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Dear friend,

2023 For me personally, was challenging year, (to read more about my patient experience published in the American Journal of Managed Care, click here.) As I end the year, it is always a moment to reflect about the work we do and how to sustain it through what can often be unpredictable times. A sense of community is important in this work, and we’ve certainly seen that in our Disparities Leadership Program and our alumni network. Through this work, I’ve met many colleagues who have inspired me and who are part of my community. As I reflect on their leadership skills that are necessary to move this work forward, and that I try to work on daily, I thought I would share these with you:



While I am fond of the mantra “the devil is in the details”, it is important for leaders to have a vision of the larger goal, how to achieve it, and the ability to communicate this to others. This means being able to be more forward-thinking, ahead of what is current, and the ability to be a risk-taker and get into uncharted territory. To be comfortable in the uncomfortable, and the ability to pivot quickly in response to changing environments. This means steering the work beyond the foundational work of race/ethnicity data collection, and stratification and reporting of metrics, all of which are important. Instead, for example, implement the ability to tag patient safety reports with bias and discrimination and review what is currently happening in real-time in your organization.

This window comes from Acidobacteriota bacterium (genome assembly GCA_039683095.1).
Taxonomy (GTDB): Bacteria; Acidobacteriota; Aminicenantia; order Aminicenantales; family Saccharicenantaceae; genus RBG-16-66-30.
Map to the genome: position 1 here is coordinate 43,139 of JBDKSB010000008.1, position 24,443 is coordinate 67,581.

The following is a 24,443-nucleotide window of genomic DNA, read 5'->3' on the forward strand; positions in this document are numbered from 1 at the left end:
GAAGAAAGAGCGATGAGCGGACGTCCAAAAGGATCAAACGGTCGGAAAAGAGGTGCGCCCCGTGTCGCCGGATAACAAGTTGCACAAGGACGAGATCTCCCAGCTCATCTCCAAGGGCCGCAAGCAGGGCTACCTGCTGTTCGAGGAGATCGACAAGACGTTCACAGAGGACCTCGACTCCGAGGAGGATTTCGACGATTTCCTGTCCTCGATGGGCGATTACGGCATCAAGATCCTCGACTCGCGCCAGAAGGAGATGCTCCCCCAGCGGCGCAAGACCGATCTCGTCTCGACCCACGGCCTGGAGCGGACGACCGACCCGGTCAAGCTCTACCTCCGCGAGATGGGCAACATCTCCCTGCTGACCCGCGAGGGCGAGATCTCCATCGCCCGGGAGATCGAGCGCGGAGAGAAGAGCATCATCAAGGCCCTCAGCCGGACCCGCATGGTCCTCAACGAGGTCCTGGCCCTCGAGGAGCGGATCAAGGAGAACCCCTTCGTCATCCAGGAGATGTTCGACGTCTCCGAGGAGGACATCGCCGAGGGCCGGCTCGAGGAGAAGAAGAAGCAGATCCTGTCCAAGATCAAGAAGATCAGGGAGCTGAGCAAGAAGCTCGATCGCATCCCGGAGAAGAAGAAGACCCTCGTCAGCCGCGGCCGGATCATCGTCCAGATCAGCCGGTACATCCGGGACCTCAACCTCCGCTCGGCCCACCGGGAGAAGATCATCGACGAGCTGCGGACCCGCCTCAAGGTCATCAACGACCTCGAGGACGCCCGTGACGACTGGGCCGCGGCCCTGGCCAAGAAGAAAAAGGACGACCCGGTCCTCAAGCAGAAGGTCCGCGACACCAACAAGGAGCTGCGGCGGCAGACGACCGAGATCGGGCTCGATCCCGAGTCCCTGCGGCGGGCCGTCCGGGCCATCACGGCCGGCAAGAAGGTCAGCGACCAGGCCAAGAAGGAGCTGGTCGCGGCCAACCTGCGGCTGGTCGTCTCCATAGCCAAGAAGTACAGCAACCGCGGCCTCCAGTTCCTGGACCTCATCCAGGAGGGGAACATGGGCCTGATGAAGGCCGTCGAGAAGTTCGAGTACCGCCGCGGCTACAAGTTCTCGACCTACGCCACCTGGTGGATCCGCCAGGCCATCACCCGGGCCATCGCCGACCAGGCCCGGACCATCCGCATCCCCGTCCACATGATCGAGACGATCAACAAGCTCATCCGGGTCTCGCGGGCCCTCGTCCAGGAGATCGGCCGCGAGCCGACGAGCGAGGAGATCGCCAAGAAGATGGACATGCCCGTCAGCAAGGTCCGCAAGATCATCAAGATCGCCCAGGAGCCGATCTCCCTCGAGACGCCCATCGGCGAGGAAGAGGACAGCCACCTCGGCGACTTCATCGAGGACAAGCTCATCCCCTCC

Relationship Builder

Relationships are key in this work because the work is often unfunded or has limited funds. This means you may not have the funds to buy someone’s time when you collaborate, or to support initiatives with resources. At the end of the day, the ability to connect with patients and work colleagues on a personal level is the glue that holds this work together. How often have we stepped in or gone the extra mile because of a relationship that we have with someone? A cornerstone of this skill is the ability to make a person feel listened to, seen, and valued.



Character to me means the things you do even when no one is looking, or when there is no reward/personal gain, or public acknowledgment. It is the core of who you are. Character helps build credibility, and it means walking the talk. For example, it is very easy to talk about the importance of diversity and inclusion, and to be a strong advocate for diversity in the workplace. But likely a better measure of how much you walk the talk is who is in your circle of friends or family, and whether they include people from a different demographics, socioeconomic backgrounds, or cultures.



Lately, with all the emphasis on hybrid schedules and meetings, a good definition of “presence” seems elusive. But presence still matters, and there is something about a leader’s in-person presence and its influence that still can’t be transcended virtually, especially in a healthcare institution where many clinicians don’t have the option to work remotely. The most engaging and powerful leaders whom I’ve met know the value of this and the message of accessibility it projects.



This work is hard. Period. But I think none of us would be doing this if, at our core, we weren’t hopeful that this will result in better care for everyone. Great leaders know how to balance both a realistic perspective with a big dose of hope, and how to communicate this and inspire those working with them.  

In closing, I wish you a wonderful holiday season and a happy new year spent with loved ones and those who recharge you. See you in 2024!


Aswita Tan-McGrory, MBA, MSPH


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